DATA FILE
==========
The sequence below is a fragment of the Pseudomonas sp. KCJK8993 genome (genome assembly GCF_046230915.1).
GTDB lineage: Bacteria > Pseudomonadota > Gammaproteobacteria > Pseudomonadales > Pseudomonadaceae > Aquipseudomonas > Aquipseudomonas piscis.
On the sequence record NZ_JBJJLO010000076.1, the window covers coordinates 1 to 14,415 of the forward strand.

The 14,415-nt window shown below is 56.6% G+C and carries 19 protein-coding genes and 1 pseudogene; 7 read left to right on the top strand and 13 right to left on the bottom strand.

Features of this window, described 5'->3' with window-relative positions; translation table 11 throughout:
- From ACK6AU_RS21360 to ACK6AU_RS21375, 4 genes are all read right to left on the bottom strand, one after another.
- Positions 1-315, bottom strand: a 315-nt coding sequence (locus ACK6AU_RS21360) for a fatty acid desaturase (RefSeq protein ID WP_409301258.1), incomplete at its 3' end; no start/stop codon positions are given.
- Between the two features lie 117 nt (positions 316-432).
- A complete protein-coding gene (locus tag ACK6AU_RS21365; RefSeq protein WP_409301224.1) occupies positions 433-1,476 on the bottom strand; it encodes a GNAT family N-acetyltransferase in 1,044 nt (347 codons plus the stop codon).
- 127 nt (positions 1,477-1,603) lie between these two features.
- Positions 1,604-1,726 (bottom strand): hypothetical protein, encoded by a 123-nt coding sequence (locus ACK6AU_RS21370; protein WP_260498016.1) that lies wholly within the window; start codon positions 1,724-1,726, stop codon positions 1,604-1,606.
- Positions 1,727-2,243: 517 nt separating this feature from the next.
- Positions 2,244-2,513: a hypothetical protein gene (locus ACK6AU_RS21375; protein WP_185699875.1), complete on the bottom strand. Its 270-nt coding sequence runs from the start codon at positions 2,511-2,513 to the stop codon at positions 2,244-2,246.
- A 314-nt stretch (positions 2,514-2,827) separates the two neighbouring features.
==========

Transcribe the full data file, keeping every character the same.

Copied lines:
The sequence below is a fragment of the Pseudomonas sp. KCJK8993 genome (genome assembly GCF_046230915.1).
GTDB lineage: Bacteria > Pseudomonadota > Gammaproteobacteria > Pseudomonadales > Pseudomonadaceae > Aquipseudomonas > Aquipseudomonas piscis.
On the sequence record NZ_JBJJLO010000076.1, the window covers coordinates 1 to 14,415 of the forward strand.

The 14,415-nt window shown below is 56.6% G+C and carries 19 protein-coding genes and 1 pseudogene; 7 read left to right on the top strand and 13 right to left on the bottom strand.

Features of this window, described 5'->3' with window-relative positions; translation table 11 throughout:
- From ACK6AU_RS21360 to ACK6AU_RS21375, 4 genes are all read right to left on the bottom strand, one after another.
- Positions 1-315, bottom strand: a 315-nt coding sequence (locus ACK6AU_RS21360) for a fatty acid desaturase (RefSeq protein ID WP_409301258.1), incomplete at its 3' end; no start/stop codon positions are given.
- Between the two features lie 117 nt (positions 316-432).
- A complete protein-coding gene (locus tag ACK6AU_RS21365; RefSeq protein WP_409301224.1) occupies positions 433-1,476 on the bottom strand; it encodes a GNAT family N-acetyltransferase in 1,044 nt (347 codons plus the stop codon).
- 127 nt (positions 1,477-1,603) lie between these two features.
- Positions 1,604-1,726 (bottom strand): hypothetical protein, encoded by a 123-nt coding sequence (locus ACK6AU_RS21370; protein WP_260498016.1) that lies wholly within the window; start codon positions 1,724-1,726, stop codon positions 1,604-1,606.
- Positions 1,727-2,243: 517 nt separating this feature from the next.
- Positions 2,244-2,513: a hypothetical protein gene (locus ACK6AU_RS21375; protein WP_185699875.1), complete on the bottom strand. Its 270-nt coding sequence runs from the start codon at positions 2,511-2,513 to the stop codon at positions 2,244-2,246.
- A 314-nt stretch (positions 2,514-2,827) separates the two neighbouring features.